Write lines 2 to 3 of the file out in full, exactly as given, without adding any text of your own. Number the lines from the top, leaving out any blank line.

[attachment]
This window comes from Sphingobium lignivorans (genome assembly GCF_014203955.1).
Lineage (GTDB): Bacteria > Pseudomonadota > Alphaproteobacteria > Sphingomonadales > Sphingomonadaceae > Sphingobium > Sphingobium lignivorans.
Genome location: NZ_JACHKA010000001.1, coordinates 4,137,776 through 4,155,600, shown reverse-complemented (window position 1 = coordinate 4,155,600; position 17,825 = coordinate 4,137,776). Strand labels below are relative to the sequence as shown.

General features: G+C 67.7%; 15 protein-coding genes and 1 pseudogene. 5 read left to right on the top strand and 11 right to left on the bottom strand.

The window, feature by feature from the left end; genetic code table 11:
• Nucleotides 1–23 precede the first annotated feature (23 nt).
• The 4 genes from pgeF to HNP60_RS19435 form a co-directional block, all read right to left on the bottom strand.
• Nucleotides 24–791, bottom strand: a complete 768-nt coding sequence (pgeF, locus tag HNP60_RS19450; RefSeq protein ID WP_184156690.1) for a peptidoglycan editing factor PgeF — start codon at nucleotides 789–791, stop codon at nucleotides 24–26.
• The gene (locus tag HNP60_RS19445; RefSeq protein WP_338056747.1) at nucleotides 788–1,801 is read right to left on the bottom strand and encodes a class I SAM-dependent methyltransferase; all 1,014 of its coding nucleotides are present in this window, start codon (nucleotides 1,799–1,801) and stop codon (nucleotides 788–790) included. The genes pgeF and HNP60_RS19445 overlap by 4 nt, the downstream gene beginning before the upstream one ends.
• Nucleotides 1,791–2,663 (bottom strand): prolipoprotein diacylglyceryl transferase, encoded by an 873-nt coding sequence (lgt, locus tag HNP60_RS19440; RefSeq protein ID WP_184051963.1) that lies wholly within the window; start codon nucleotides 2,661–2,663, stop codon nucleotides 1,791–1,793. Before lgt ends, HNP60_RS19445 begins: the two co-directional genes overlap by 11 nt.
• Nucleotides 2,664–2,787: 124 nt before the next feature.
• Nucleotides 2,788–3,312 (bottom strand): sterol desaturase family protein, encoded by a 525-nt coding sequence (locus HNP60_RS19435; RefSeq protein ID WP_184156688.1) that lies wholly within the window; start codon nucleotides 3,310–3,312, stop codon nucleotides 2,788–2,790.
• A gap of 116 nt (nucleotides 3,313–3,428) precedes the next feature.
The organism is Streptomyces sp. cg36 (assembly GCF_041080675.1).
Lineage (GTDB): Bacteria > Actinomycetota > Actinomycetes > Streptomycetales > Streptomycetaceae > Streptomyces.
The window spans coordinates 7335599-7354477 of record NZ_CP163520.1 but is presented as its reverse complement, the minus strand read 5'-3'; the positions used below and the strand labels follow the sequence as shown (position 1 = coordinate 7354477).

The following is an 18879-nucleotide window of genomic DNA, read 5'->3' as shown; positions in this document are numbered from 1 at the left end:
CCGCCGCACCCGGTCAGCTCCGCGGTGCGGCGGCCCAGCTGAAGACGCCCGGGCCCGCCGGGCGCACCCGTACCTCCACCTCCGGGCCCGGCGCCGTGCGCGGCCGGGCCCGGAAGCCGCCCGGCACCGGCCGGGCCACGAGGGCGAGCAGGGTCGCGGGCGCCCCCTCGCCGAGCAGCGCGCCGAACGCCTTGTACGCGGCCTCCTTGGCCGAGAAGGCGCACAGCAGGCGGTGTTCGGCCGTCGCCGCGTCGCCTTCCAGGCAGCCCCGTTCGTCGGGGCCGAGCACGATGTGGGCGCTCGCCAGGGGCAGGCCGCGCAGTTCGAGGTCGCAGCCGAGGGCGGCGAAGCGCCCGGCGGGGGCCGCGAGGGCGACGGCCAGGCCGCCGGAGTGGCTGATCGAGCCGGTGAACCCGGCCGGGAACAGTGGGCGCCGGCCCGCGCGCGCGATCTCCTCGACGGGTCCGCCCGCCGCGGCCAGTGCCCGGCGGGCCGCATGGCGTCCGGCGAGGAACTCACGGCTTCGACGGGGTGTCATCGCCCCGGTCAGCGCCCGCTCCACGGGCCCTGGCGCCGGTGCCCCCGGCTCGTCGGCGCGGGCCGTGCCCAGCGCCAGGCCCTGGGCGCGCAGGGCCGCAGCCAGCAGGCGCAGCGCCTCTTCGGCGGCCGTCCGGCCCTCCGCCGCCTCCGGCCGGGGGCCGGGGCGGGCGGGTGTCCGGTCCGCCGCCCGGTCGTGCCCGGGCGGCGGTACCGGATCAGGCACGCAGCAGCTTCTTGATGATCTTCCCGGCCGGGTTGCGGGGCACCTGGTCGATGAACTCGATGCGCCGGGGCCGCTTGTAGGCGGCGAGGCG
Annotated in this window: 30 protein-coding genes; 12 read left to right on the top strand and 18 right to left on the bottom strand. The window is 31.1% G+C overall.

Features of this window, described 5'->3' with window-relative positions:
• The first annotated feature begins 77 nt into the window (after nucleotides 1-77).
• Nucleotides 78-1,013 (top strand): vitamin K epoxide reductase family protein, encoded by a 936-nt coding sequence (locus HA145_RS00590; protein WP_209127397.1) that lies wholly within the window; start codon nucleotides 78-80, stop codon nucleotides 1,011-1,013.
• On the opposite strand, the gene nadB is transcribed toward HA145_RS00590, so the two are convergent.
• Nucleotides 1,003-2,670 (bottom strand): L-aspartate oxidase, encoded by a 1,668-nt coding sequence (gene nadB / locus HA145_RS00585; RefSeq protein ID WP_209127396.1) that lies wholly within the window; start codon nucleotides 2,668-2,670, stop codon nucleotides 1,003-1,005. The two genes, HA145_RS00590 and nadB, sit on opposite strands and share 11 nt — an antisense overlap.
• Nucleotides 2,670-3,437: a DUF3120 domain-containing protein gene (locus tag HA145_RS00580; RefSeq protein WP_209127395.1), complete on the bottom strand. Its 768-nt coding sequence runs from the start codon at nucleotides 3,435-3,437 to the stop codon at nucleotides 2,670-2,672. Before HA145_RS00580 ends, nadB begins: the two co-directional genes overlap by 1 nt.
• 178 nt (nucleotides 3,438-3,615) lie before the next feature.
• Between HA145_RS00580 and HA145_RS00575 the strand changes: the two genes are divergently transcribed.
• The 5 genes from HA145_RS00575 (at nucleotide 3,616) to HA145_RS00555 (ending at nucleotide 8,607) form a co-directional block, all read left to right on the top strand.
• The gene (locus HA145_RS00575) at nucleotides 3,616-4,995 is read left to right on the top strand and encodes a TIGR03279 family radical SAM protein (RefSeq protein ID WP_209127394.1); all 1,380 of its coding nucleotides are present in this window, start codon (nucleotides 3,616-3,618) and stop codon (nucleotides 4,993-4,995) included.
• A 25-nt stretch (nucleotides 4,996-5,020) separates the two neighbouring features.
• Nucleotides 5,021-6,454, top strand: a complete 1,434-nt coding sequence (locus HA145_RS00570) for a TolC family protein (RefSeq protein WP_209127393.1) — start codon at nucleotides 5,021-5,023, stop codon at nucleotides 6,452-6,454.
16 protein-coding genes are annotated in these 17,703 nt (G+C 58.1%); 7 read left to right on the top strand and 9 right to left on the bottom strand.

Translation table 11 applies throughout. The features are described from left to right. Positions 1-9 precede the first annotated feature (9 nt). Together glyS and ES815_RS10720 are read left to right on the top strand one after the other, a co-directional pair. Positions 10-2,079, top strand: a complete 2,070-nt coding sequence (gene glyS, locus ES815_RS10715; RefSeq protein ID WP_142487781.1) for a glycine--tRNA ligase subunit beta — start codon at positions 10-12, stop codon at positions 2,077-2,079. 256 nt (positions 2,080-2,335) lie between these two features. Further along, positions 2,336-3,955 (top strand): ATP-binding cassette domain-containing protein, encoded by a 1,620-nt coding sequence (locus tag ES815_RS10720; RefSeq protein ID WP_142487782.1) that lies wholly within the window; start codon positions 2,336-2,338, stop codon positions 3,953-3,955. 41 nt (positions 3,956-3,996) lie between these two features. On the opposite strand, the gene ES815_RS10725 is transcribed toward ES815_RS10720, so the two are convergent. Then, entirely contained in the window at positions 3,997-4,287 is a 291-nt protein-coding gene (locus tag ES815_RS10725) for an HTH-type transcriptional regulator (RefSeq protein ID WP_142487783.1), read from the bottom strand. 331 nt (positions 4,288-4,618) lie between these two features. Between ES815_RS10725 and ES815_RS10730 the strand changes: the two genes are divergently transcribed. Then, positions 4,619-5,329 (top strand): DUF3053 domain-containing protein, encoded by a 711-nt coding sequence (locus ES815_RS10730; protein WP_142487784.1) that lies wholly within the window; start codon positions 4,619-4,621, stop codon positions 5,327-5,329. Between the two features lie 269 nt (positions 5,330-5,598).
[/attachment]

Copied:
Lineage (GTDB): Bacteria > Pseudomonadota > Alphaproteobacteria > Sphingomonadales > Sphingomonadaceae > Sphingobium > Sphingobium lignivorans.
Genome location: NZ_JACHKA010000001.1, coordinates 4,137,776 through 4,155,600, shown reverse-complemented (window position 1 = coordinate 4,155,600; position 17,825 = coordinate 4,137,776). Strand labels below are relative to the sequence as shown.